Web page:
“Meanwhile mage and relic worship had developed with a strange rapidity bordering on fetishism, particularly among the lower classes. Every ancient picture was now announced as miraculously produced and embued with miraculous powers. These wonder working pictures and statues were much adored as things in themselves. The possession of one of these objects made a fortune for a church or monastery and the object seemed to be regarded with as much respect as the saint whose memory it recalled.
Image worship had become unusually grotesque. It was not unusual to select a picture as the god father of a child in baptism and scrape off a bit of its paint and produce it at the ceremony. Or to believe that a great military victory by some general was the result of carrying a picture of the virgin which fell from heaven on his person.
All of these beliefs were inculcated by the clergy and eagerly believed by the mob and were repulsive to educated laymen of the higher classes.”
Byzantine gold coin with Christ on the obverse; from the reign of Justinian II
And then came Islam. Muslims have a strict tenet against creating images of the divine or of the Prophet. The Caliph Abd-el-Malik ceased using Roman gold coin when an image of Christ appeared on the obverse; he began his own coinage system.
“For a hundred years the inhabitants of the Asian provinces of the empire had been in touch with a religion of which the noblest feature was its emphatic denunciation of idolatry in every shape and form. An eastern Roman could only wince when taunted by a neighbor for clinging to a corrupt religion which had embraced idolatry. There was too much ground for the accusation when he looked about at the daily practice of his countrymen.”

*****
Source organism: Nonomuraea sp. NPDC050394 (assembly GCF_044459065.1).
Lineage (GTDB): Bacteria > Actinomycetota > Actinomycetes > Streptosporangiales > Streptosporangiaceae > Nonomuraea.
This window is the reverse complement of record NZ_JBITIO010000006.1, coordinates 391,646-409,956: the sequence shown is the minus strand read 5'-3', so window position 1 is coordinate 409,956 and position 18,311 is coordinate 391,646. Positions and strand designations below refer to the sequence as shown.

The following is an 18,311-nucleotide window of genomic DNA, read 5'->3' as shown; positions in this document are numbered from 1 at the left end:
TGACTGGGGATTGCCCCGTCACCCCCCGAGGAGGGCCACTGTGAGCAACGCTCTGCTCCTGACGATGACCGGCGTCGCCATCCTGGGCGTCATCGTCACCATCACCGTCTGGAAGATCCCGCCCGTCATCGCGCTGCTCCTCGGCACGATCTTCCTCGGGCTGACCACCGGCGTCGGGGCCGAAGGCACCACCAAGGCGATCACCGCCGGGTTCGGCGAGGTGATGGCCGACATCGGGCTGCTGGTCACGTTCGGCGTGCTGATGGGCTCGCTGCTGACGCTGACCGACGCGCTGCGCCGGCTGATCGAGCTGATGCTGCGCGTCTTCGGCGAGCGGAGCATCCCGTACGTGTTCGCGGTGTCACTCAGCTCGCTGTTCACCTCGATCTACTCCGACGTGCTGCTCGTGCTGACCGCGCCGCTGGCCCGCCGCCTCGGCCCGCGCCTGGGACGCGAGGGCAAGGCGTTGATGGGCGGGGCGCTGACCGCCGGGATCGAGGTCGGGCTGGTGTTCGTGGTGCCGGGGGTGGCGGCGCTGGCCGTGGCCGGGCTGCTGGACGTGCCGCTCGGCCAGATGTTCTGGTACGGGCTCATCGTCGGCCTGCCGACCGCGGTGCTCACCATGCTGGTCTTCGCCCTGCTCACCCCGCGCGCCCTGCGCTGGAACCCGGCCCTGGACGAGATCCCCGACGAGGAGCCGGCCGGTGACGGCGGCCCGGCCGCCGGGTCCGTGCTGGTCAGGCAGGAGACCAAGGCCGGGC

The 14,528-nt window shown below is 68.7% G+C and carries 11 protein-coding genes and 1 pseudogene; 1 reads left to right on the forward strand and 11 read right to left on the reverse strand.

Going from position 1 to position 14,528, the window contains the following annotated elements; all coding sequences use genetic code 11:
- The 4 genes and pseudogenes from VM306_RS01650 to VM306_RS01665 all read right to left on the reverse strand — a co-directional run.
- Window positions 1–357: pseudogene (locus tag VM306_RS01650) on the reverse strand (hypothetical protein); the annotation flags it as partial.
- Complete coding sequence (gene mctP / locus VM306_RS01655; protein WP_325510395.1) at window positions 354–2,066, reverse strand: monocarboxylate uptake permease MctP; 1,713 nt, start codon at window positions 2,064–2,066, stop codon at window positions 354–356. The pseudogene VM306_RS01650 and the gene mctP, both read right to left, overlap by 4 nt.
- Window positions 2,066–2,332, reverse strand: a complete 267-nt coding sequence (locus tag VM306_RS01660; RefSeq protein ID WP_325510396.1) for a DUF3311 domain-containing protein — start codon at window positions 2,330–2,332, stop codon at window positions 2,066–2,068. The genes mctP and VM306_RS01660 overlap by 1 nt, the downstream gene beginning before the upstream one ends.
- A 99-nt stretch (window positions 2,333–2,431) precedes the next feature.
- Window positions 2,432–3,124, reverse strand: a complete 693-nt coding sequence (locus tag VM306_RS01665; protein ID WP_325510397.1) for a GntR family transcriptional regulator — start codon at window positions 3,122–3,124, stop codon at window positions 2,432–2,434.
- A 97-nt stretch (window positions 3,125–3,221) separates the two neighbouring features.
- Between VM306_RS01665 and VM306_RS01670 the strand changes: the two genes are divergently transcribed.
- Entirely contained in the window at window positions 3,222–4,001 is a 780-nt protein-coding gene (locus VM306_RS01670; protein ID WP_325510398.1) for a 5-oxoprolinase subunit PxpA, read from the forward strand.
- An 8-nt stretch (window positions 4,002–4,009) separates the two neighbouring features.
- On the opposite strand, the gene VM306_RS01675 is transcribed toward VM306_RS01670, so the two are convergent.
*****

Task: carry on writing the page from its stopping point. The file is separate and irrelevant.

This reaction was much more prevalent among the laity than the clergy and much more prevalent in the east than in Europe. In Leo III it found an enthusiastic home.
Leo commenced his attack on “superstition” pinpointing the worship of images and the ascription of divine honors to saints, especially the worship of the Virgin. He began the suppression of monasticism as he found the monks the most ardent defender of images.
His efforts went no further than an attempt to suppress image worship. His son Constantine V Copronymus (the shit!) went much further. In 725 he ordered the removal of all images in the capital. Rioting broke out at once and the officials who were taking down the great figure of Christ Crucified over the palace gate were torn to pieces by the mob.